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Can Bran Die? 'Game Of Thrones' Fans Have Questions About The Three-Eyed Raven

Game of Thrones ended in a way no one expected. For years, fans assumed the end would somehow involve a restoration of the Targaryen dynasty or at least a royal family being formed of some kind, and a next generation perhaps preparing to come along. Instead, democracy broke out. The end result was Bran Stark became king, with the idea that, since he can't have kids, when he died, a new king would be elected in his place. But did Tyrion miscalculate with this idea? Can Bran die? How long does the Three-Eyed Raven live?

It's an excellent question, considering what fans have seen on screen when it comes to the Three-Eyed Raven. Bran is led by his visions and Jojen beyond the Wall, up to a weirwood tree far to the north, where he discovers an incredibly wizened old man who is as much tree roots as he is a person. From all viewers are given to understand, Bran is supposed to study to become the next Three-Eyed Raven for decades under this guy, but is forced to take on the mantle early after the night king attacks the cave where they are hidden away.

Obviously, the original Three-Eyed Raven hadn't been planning on dying anytime soon. That's only the more incredible when one realizes he's already 125 years old and counting.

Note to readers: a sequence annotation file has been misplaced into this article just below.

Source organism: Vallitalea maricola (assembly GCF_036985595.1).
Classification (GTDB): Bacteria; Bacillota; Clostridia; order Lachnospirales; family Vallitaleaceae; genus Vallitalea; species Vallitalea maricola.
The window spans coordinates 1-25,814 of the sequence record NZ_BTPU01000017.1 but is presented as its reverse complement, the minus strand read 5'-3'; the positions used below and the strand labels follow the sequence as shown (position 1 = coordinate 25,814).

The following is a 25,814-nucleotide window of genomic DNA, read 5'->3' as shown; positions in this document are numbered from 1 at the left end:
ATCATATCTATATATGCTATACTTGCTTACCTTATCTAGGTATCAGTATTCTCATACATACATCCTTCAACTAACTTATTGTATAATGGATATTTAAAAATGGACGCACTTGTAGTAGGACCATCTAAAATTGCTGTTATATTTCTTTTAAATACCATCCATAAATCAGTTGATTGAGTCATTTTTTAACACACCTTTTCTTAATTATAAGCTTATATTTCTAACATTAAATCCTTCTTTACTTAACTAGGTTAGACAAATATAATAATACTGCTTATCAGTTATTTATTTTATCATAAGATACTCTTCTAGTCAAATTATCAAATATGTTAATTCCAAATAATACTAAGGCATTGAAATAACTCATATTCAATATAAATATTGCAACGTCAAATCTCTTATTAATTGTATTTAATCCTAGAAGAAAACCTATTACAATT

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The TV show never bothers to delve into it, but in the fifth book in the A Song of Ice and Fire series, A Dance with Dragons, Bran pieces together who his mentor is. Called Lord Bloodraven, he was born in 175 AC, only 22 years after the death of the last dragon, and 21 years before the first Blackfyre Rebellion.

His name was Ser Brynden Rivers, bastard son of Aegon IV and Melissa Blackwood. Since his mother was highborn, he was treated well as a child and legitimized by his father by the age of nine. He was also an albino, and from an early age showed greenseer abilities, which almost certainly came from his Blackwood heritage. (The Blackwood crest is a giant weirwood covered in ravens. Sounds perfect for the Three-Eyed Raven to me!) Hence the name "Lord Bloodraven."

Brynden eventually went north to the Wall with Maester Aemon, as part of those who did not want to be used as pawns against Aegon V when he rose to the throne. He was elected Lord Commander before disappearing one day, never to be seen again.

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When Bran meets Bloodraven in the year 300 AC, he's been the Three-Eyed Raven for at least 50 years and counting, having grown to be part of the tree he's been lying against the whole time, fed by the Children of the Forest and the tree sap. Now, if someone in his condition can live like that for decades upon decades, there is no reason that Bran should not be able to do so as well.

This doesn't make Bran immortal, mind you. However, it does mean he almost certain to outlive not just the highborn lords who elected him, but generations of his people. They will know no monarch who is not also the Three-Eyed Raven. Count Bran quietly make sure his successor is also a greenseer? Perhaps the Old Gods had a long-game plan to take back Westeros after all. Maybe they are the real winners of Game of Thrones.